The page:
How to Cite the HFS
The Heartland Forgiveness Scale (HFS) was first developed in 1998, and the current version was finalized in 1999. In 2003, the HFS was published in Positive Psychological Assessment: A Handbook of Models and Measures in a chapter by Laura Y. Thompson and C. R. Snyder. In 2005, Thompson et al. published an article in the Journal of Personality. The 2005 article included the HFS and a series of six studies regarding the psychometric properties of the HFS. Either source can be cited for the HFS. The article contains the psychometric data.
Thompson, L. Y., & Synder, C. R. (2003). Measuring forgiveness. In Shane J. Lopez & C. R. Snyder (Eds.), Positive psychological assessment: A handbook of models and measures (pp. 301-312). Washington, DC, US: American Psychological Association.
In this chapter, we explore the differences and similarities among seven self-report measures of the granting of forgiveness and the conceptualizations of forgiveness on which those measures are based. Although all of these measures assess a person’s propensity to grant forgiveness, there are substantial differences among the measures and among the conceptualizations of forgiveness that these measures were designed to assess. The authors’ Heartland Forgiveness scale is appended.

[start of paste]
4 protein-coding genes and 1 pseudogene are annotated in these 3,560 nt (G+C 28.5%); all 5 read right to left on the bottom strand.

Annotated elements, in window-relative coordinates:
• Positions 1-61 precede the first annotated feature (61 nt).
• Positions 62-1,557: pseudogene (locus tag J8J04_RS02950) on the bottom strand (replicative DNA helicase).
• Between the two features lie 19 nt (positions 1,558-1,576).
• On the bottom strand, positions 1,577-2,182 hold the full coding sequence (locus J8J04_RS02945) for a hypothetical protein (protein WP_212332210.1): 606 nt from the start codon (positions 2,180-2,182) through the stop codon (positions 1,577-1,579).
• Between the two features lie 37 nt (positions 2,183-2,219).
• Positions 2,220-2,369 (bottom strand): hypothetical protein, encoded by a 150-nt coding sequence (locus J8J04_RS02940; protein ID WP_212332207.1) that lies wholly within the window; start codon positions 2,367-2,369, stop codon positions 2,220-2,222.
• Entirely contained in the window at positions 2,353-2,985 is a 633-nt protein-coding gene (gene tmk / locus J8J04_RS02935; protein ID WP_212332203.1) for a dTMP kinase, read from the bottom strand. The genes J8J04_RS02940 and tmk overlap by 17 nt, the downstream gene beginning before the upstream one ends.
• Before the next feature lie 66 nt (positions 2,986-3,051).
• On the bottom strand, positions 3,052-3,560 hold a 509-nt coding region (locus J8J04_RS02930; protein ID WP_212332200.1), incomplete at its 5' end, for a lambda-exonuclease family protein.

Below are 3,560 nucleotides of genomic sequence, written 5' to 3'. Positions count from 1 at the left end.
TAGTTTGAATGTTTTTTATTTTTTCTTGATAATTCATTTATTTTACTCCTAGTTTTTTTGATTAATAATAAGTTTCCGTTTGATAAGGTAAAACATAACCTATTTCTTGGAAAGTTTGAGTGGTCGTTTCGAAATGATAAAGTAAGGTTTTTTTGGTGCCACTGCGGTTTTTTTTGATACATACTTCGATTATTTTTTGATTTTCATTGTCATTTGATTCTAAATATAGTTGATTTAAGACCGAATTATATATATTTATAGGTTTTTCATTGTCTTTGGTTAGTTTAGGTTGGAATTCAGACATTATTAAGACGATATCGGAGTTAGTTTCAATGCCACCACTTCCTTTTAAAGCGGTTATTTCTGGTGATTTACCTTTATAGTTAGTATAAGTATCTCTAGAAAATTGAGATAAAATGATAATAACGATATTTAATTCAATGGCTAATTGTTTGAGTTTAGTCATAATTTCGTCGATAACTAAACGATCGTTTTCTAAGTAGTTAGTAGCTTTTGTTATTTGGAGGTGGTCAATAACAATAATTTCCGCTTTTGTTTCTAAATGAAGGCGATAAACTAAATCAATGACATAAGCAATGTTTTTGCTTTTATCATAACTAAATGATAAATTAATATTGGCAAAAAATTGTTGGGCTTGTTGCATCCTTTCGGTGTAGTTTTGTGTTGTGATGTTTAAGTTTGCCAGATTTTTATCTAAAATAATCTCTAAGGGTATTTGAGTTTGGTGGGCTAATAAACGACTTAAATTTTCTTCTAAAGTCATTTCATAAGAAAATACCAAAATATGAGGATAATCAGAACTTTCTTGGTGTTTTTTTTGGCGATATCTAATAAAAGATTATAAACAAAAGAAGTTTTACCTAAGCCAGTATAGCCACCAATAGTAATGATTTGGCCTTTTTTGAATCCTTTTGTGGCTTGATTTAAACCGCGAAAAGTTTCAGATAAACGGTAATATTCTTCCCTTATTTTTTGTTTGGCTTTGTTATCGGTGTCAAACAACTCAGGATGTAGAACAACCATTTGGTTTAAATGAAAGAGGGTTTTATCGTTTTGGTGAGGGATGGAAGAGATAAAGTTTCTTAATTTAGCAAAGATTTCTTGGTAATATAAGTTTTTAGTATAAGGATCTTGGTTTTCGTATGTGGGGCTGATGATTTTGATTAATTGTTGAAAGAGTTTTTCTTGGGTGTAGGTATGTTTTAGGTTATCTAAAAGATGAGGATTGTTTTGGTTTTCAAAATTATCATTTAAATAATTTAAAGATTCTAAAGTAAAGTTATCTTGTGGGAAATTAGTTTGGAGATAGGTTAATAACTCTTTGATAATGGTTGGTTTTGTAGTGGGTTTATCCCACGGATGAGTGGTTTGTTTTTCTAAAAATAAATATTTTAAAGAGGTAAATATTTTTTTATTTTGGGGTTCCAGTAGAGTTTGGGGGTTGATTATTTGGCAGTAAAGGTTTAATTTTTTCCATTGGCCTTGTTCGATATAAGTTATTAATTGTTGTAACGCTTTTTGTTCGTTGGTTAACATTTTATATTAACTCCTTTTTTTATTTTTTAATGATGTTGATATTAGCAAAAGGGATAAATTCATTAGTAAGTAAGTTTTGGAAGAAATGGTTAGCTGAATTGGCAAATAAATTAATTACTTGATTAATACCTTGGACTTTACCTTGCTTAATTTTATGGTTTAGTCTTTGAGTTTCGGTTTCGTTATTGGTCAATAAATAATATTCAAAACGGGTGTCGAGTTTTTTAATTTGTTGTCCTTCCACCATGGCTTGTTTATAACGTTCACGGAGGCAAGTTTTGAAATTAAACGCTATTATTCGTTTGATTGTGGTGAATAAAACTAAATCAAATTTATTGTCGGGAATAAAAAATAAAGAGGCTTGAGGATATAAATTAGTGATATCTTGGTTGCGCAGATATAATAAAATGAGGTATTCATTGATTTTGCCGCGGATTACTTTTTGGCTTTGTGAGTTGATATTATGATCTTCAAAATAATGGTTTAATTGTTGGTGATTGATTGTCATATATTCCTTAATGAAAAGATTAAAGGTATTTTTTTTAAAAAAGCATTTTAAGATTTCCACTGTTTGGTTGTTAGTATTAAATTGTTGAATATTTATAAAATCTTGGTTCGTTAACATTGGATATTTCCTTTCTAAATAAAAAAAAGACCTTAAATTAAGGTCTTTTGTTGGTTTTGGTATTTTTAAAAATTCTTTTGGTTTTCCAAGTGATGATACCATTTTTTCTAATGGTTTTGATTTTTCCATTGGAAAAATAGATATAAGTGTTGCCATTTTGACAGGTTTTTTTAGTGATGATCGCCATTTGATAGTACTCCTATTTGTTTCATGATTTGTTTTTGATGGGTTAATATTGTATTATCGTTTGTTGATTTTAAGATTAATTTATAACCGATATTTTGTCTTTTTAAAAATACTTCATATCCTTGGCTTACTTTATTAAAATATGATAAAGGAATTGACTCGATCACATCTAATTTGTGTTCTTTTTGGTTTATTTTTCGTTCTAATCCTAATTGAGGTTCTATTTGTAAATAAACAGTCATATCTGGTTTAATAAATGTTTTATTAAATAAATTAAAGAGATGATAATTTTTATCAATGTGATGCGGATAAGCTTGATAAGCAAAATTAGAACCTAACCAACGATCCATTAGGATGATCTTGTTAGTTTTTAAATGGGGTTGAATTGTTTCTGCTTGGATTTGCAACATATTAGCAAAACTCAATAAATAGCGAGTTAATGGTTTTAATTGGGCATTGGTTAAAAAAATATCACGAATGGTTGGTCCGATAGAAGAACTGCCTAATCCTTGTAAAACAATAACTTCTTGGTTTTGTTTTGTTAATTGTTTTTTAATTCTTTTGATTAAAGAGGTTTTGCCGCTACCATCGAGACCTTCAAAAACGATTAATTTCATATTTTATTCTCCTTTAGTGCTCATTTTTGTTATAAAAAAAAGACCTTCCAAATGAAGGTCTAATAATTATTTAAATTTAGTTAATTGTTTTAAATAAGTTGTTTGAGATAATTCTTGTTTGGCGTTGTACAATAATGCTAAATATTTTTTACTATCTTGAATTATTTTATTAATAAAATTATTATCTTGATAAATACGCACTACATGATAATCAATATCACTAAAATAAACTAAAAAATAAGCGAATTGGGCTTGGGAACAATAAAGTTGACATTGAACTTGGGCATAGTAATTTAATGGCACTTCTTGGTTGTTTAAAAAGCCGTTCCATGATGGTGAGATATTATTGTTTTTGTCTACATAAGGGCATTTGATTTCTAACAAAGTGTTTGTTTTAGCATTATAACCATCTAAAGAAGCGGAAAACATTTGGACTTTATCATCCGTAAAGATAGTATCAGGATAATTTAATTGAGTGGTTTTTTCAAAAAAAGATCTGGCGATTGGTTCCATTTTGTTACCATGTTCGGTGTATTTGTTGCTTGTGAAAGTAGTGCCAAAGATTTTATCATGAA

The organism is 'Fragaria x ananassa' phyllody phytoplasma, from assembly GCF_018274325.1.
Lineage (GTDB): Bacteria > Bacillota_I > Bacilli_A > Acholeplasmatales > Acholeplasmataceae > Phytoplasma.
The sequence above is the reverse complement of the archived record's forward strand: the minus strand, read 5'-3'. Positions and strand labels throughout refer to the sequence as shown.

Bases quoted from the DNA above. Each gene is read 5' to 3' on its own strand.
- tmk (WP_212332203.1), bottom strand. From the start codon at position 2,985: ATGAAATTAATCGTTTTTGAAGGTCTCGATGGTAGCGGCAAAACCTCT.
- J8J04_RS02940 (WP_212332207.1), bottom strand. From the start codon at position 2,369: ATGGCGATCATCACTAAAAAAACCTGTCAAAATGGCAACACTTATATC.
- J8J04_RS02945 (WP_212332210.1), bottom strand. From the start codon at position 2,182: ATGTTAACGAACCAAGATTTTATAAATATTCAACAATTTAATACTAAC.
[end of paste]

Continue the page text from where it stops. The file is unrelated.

Thompson, L. Y., Snyder, C. R., Hoffman, L., Michael, S. T., Rasmussen, H. N., Billings, L. S., Heinze, L., Neufeld, J. E., Shorey, H. S., Roberts, J. C, & Roberts, D. E. (2005). Dispositional forgiveness of self, others, and situations. Journal of Personality, 73, 313-359.
Six studies regarding forgiveness are presented. The Heartland Forgiveness Scale (HFS), a self-report measure of dispositional forgiveness (with subscales to assess forgiveness of self, others, and situations) was developed and demonstrated good psychometric properties. Forgiveness correlated positively with cognitive flexibility, positive affect, and distraction; it correlated negatively with rumination, vengeance, and hostility. Forgiveness predicted four components of psychological well-being (anger, anxiety, depression, and satisfaction with life); forgiveness of situations accounted for unique variance in these components of psychological well-being. Forgiveness and hostility demonstrated equivalent, inverse associations with relationship duration, and forgiveness accounted for unique variance in relationship satisfaction, even when controlling for trust. Forgiveness level correlated positively with decreased negativity in statements written about transgressions in the present versus the past tense.
Download The HFS
If you want to use the HFS for research or clinical purposes, and you will not profit directly from use of the HFS, you may use the HFS. Click the button to download a PDF file that contains:
- The HFS
- The scoring instructions for the HFS
- Guidelines for interpreting HFS scores